Breed-specific legislation (BSL) encompasses any law that focuses on particular dog breeds, making ownership within certain areas illegal or require special actions to keep the dog. The laws usually encompass military bases and entire cities; in fact more than 500 cities in the United States have BSL in place. The laws are enacted in an effort to alleviate dog attacks and dog fighting problems. Owners who ignore or are unaware of BSL where they live can face extreme fines and confiscation of the dog. Animal control facilities are more likely to euthanize any dogs taken in that match a breed listed under BSL. Dogs in BSL areas that do not outright “ban” the breed will have regulations that include the size of the property fence, the type of leash and collar used, and liability insurance that covers dog-related injuries.
“Breed” may be misleading. Many laws and regulations name breeds such as Dalmatians and Rottweilers, while others use umbrella terms like “pit bulls” and “shepherds.” With dogs, it is difficult to distinguish a dog’s breed without DNA testing and uses a variety of different features to try to determine a dog’s breed, usually varying from city to city. Many BSL laws have a clause or stipulation that includes dogs resembling listed breeds by feature or even behavior. In other words, any dog can fall under a BSL law or regulation without DNA proof to the contrary. It is certainly not a case of “innocent until proven guilty.”
How effective are BSL laws? Research shows that there is no scientific backing to dog attacks being more common among particular breeds. BSL laws are also time consuming and expensive to enforce, and many people are able to get around the laws to keep their beloved, well-behaved pets. It also doesn’t encourage pet parents to properly train their pets. If a Labrador gets out of hand, the dog will be less likely to get into legal trouble because it isn’t a “problem” breed. Even well-behaved and well-trained Dobermans are at risk of being taken from their owners and euthanized by local law enforcement. This punishes law-abiding citizens and innocent animals without changing the amount of dog-related incidents.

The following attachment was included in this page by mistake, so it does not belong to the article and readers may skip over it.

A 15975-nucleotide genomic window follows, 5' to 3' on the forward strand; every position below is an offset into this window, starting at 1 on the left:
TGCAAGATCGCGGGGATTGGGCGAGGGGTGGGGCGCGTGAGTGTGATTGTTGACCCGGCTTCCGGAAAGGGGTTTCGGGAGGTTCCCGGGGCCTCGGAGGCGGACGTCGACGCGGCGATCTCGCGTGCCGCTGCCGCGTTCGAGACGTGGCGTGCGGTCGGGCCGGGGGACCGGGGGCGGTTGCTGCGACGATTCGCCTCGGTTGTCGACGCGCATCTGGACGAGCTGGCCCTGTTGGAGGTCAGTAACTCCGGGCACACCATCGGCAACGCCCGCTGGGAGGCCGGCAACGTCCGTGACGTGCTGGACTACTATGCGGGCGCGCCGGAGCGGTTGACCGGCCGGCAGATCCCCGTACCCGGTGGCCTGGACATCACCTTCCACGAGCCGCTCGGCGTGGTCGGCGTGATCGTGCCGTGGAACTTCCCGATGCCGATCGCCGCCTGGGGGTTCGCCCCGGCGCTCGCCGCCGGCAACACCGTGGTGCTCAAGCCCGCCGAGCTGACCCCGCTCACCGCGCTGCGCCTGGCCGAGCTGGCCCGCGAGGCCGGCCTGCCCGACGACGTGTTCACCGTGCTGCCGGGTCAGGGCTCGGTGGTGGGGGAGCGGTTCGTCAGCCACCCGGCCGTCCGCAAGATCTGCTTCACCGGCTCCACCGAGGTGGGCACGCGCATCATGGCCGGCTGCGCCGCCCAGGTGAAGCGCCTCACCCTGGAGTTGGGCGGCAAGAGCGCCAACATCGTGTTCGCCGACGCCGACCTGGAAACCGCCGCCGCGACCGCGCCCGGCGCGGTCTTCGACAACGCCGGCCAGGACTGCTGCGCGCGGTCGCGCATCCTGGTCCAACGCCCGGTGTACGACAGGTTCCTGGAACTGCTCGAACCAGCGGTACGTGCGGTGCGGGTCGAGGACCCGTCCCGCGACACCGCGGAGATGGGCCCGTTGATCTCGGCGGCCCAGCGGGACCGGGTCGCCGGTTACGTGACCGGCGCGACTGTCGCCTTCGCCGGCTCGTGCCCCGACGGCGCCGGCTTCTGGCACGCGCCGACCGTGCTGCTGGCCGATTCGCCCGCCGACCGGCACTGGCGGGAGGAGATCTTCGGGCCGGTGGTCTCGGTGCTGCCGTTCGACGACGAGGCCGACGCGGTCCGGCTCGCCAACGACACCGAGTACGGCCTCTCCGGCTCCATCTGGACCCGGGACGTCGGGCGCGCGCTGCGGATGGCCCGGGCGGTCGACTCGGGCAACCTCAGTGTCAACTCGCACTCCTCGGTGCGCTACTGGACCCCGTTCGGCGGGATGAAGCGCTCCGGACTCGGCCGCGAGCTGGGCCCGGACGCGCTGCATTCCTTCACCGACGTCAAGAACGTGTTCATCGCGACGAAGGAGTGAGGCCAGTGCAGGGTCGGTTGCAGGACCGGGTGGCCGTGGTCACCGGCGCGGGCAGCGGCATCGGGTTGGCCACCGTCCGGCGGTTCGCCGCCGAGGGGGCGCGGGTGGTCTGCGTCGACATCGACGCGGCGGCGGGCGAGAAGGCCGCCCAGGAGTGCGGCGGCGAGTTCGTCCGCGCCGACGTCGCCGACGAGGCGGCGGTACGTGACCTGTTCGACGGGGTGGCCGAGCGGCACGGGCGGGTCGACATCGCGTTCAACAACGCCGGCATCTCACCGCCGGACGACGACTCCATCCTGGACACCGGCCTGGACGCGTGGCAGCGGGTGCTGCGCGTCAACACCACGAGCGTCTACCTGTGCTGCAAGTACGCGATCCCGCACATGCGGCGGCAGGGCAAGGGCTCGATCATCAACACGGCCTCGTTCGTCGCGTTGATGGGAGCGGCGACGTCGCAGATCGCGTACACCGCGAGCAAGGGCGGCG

Dogs are not only unjustly killed and punished for something they cannot control (their breed or physical features), but the societal implications are also extremely damaging. Media in the form of newspapers and television news reports are more likely to report dog bites carried out by “bully breeds.” Mix breeds are also more likely to be descried as “pit bull mixes,” using the signifier of a “dangerous” breed. Many people are afraid of specific breeds and do not want them in their neighborhoods. Instead of taking action against untrained dogs or unleashed dogs, people put the blame on a breed. Yes, any dog is capable of snapping. Like any kind of group, it is unfair to blame an entire group based on individuals or a perceived threat. Instead of singling out an entire breed or dogs that have certain physical characteristics, cities can enact stricter anti-cruelty laws, incentives for training, and promote local animal shelters and animal control facilities to encourage proper treatment for dogs in their care.
Do you want to end BSL? Please visit the websites below for more information. Research the BSL regulations and laws in your local area, and contact your representatives to find out how you can reverse the stigma.